Figure 30. Blueprint of battery configuration.
As mentioned in the previous section, heat generation mainly occurs across the
electrode/electrolyte interface. Employing the MATLAB simulation of the battery cell at
a constant discharge rate, the heat generation at each electrode is calculated after a
specified discharge time. Using the simulation data, heat generation loads are applied
across the surface area of each electrode as watts per meters squared, or to the electrolyte
66
reservoir as watts per cubic meters [7]. Prior to the effects of heat generation, the initial
temperature of the entire body is set to 300 ?K at each node to represent room
temperature. While at low currents there is temperature variation, extreme temperatures
only occur at high charge or discharge rates. As pictured below, the maximum
temperatures occur in the innermost cells within the electrolyte reservoir. A significant
amount of heat is transferred to the current collectors, varying only a few degrees from
the cell temperature. The small variation provides evidence that due to the components
thermal conductivity properties, the terminal temperatures provide a suitable
approximation of internal battery temperature. Therefore, during experimentation, the
temperature at the terminals will be employed to represent internal temperature for
comparison with computer simulation results. Furthermore, the much safer alternative of
external thermocouple readings prevents the need for thermocouple probes into the
unstable battery cells.
As shown below in Figure 31, the battery casing remains at a relatively constant
near room temperature throughout the discharge process. However, since the terminal
temperature does not provide sufficient data to extrapolate a temperature gradient and the
outer casing remains relatively consistent with ambient air temperature, a thermal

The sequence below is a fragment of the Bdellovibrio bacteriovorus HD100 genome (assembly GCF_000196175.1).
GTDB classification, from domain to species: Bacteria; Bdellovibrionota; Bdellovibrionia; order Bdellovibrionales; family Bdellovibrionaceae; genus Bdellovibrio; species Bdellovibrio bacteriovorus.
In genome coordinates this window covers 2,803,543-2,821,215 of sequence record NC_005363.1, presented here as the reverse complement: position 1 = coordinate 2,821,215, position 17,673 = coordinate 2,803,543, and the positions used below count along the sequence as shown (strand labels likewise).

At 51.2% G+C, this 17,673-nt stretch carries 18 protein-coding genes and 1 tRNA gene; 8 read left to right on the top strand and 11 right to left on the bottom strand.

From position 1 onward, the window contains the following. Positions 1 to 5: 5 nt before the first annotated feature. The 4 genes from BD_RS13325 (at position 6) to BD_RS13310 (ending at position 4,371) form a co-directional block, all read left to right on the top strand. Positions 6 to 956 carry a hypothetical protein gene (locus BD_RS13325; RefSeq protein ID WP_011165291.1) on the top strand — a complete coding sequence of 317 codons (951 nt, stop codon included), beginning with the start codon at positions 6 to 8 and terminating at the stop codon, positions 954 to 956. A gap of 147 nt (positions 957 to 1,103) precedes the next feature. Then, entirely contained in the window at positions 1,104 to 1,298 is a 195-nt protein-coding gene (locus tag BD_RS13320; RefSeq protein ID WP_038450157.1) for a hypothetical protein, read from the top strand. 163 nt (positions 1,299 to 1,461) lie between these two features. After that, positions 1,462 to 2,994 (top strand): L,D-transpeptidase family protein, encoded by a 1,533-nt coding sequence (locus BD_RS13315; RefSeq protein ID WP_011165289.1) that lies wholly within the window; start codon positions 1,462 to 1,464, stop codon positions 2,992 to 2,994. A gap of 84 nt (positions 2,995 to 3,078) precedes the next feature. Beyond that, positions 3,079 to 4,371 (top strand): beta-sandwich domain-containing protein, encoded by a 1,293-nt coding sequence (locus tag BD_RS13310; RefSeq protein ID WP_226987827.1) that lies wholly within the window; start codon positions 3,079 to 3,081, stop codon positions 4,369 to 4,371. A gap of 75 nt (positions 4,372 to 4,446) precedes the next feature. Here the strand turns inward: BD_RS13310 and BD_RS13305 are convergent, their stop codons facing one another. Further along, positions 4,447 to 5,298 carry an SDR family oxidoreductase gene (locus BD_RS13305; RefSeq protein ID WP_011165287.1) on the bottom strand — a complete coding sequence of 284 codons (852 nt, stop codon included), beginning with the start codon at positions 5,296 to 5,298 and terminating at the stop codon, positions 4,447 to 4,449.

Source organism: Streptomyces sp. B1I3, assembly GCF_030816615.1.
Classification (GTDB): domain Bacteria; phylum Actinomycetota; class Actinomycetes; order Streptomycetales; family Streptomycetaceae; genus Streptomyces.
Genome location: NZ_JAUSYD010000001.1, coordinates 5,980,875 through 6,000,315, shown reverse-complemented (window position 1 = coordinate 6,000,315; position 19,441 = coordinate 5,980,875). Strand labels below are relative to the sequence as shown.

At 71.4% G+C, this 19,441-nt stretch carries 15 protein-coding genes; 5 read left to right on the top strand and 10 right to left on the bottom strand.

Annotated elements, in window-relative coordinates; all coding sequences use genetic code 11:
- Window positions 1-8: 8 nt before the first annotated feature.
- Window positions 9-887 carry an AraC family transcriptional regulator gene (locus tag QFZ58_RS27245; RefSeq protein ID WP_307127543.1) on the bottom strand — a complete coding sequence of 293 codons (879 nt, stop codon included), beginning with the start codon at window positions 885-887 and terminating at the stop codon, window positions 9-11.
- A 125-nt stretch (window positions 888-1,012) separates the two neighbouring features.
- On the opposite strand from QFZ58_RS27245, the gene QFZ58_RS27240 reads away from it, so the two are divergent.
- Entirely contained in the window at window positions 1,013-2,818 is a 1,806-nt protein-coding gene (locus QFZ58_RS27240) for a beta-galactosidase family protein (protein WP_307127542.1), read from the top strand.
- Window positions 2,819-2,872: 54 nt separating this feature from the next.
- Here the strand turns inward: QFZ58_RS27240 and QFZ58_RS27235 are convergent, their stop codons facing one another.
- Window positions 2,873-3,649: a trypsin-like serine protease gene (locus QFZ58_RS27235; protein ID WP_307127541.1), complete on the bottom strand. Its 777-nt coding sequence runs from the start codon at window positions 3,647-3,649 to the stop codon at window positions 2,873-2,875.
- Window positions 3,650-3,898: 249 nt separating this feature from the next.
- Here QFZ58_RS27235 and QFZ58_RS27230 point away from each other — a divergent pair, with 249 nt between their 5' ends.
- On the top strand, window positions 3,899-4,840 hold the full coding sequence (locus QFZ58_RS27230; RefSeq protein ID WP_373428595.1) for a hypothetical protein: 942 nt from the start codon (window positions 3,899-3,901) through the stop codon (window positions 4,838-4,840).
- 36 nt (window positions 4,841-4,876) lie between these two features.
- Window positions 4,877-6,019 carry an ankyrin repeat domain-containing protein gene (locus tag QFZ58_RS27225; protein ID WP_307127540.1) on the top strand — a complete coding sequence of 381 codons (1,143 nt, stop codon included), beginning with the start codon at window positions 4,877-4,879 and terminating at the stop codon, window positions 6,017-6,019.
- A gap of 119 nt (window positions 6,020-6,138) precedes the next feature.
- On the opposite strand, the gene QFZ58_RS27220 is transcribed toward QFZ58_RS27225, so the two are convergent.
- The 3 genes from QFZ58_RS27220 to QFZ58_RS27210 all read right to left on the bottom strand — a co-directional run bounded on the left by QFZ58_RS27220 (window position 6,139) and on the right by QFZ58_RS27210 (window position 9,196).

imaging camera is necessary for modeling comparison.
67
Figure 31. Temperature distribution for 60 A discharge after 3 min.
Closer examination of Figure 31 shows only slight variations of a couple of
degree Kelvin at the center of each of the cell components. However, each of the cells
experiences a significant deviation near the internal wall of the protective casing.
Separation of the casing from the cells reveals a distinctive gradient for each of the
battery components as shown in Figure 32. The decrease in temperature towards the
outer boundaries will result in a drop in reaction rate at those positions compared to the
maximum temperature experienced at the cell center. Therefore, the acid concentration
will have a small but present gradient with the highest concentration experienced near the
middle of the cell. Additionally, the outermost cells lower temperatures will cause a
larger concentration gradient across the cell due to a decrease in particle collision. An
additional side effect to the lower temperature is a slower discharge rate causing a higher
voltage for the boundary cells.
68
Figure 32. Three-dimensional thermal profile during discharge.
4.2.4.1 Comparison with MATLAB Modeling
The MATLAB simulation derives cell temperature as the average temperature
during operation and is calculated due the change in heat transfer rate over time. For this
approach, the entire cell including the electrodes and electrolyte reservoir are considered
one control volume. Therefore the heat generation is applied across the entire cell
equally. The temperature derived from this method is reinserted into the initial loop used
to calculate reaction rate and terminal voltage. The finite element analysis applied
material properties to the various components while the heat generation is applied in a
similar manner to the MATLAB model.
69
Figure 33. Transient non-adiabatic temperature modeling comparison during the
first ten minutes of 60A discharge.
Figure 33 illustrates the change in temperature under 60 A discharge load for
MATLAB and finite element analysis. The MATLAB simulation provides an average
temperature across the cell comparable to that found using 3D finite element thermal
profile. The initial temperature after only a few seconds is set prior to the simulations at